d. March 8, 1866, New Boston, NH; m. April 12, 1804, Needham, Massachusetts, Ephraim
Colburn. Ebenezer Newell took an
active part in the contest which led up to the Revolution. He was a lieutenant in Capt. Joseph
Guild’s Company of Minute Men who marched from Dedham at the Lexington Alarm, April 19, 1775. In 1776, he became a lieutenant in the
First Boston Regiment of which William McIntosh was Colonel. He was commissioned May 10, 1776. He was at Fort
Hancock on Cape Elizabeth, ME,
and guarded Burgoyne’s troops 150 days 1777-1778.
S-18. Robert Balch, bapt.
July 28, 1745, Topsfield, Massachusetts, d. August 3, 1830, New Boston, NH;
m. November 28, 1769
Sarah Dodge, bapt.. July 5,
Massachusetts; died March 16, 1822, New Boston, NH. Robert Balch
responded to the Lexington Alarm as a private in Capt. Joseph Guild’s
Co., Col. John Baker’s Regiment., and in 1776 in
Capt. Robert Dodge’s Co., Col. Ebenezer
headstone bears the following inscription:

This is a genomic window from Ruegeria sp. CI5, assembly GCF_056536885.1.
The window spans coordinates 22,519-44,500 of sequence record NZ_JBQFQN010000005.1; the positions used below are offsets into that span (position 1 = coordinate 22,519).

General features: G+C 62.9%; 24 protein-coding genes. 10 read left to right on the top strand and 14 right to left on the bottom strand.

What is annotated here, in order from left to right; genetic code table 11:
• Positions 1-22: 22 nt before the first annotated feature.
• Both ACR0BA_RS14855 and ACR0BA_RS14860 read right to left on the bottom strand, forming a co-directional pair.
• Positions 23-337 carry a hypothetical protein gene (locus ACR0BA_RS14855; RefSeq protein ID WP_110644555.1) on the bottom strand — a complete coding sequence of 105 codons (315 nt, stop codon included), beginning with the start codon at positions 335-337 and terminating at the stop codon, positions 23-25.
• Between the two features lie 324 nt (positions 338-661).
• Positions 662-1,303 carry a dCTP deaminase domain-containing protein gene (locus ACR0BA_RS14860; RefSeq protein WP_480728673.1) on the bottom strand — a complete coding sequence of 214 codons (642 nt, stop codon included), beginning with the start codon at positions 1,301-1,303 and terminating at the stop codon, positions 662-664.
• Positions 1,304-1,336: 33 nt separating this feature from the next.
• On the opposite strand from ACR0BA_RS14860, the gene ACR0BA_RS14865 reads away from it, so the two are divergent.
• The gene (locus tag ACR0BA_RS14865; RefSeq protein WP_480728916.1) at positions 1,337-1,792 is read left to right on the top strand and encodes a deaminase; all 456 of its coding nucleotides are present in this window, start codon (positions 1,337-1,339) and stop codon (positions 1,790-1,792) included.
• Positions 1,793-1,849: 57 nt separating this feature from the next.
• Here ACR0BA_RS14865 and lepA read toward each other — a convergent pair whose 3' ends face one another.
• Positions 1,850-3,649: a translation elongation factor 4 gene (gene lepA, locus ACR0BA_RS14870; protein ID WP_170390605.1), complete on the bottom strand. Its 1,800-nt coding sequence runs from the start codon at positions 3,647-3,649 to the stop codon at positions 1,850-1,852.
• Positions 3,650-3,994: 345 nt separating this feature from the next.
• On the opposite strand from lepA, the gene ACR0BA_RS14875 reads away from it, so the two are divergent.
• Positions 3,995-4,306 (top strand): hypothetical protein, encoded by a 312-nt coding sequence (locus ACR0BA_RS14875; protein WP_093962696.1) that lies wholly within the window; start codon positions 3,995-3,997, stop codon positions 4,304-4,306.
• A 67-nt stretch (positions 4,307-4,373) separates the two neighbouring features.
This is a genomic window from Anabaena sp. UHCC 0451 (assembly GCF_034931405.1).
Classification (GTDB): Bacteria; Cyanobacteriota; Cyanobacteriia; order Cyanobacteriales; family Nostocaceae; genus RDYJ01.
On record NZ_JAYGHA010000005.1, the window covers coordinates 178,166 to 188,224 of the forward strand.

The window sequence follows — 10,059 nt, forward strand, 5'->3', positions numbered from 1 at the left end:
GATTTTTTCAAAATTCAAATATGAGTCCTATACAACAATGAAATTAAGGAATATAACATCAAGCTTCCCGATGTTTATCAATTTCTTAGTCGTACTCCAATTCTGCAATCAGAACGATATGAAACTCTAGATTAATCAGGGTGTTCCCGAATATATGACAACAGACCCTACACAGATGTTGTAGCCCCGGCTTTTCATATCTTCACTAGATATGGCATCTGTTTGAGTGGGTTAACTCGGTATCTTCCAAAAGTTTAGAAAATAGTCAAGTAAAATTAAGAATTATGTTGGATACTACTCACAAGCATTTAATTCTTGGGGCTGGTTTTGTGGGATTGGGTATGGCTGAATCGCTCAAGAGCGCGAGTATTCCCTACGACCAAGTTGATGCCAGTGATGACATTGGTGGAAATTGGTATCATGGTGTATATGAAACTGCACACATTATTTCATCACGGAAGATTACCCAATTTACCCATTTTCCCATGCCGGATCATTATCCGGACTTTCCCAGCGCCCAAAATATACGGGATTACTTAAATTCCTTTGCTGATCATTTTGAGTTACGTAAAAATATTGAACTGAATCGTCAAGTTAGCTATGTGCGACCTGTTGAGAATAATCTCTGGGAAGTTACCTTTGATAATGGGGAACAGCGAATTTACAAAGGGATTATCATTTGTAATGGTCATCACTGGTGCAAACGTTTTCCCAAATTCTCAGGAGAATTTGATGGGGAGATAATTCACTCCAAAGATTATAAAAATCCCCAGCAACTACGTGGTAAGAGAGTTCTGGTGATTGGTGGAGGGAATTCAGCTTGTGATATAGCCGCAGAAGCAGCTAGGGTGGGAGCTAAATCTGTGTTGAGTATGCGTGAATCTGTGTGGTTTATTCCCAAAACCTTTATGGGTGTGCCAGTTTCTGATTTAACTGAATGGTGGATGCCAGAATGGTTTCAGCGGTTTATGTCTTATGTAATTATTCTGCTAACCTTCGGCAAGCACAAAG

long experience have I known - Thy sovereign power to save
At thy command I venture down
– Securely to the grave”
Thus this cemetery is the final resting place of two
Revolutionary War soldiers and of two daughters of revolutionary War Soldiers.
In 1984 and 1985 descendants of David and Rebecca (Richards)
Colburn cleared some brush and trees, and reset the stones of George W. Dunlap,
his wife Sarah H. (Balch), and their son John A.
Dunlap; also the stone of Francis and Sarah (Dodge) Dodge. There is still much work that should be
done to preserve this cemetery.
Unfortunately the descendants that live nearby are getting along in
years and their health does not permit them to do all that should be done.
The purpose of this work is to at least preserve on paper
what is known about this little cemetery.
Perhaps in the future someone may be searching for information of their
ancestors in the Balch yard, and may come across this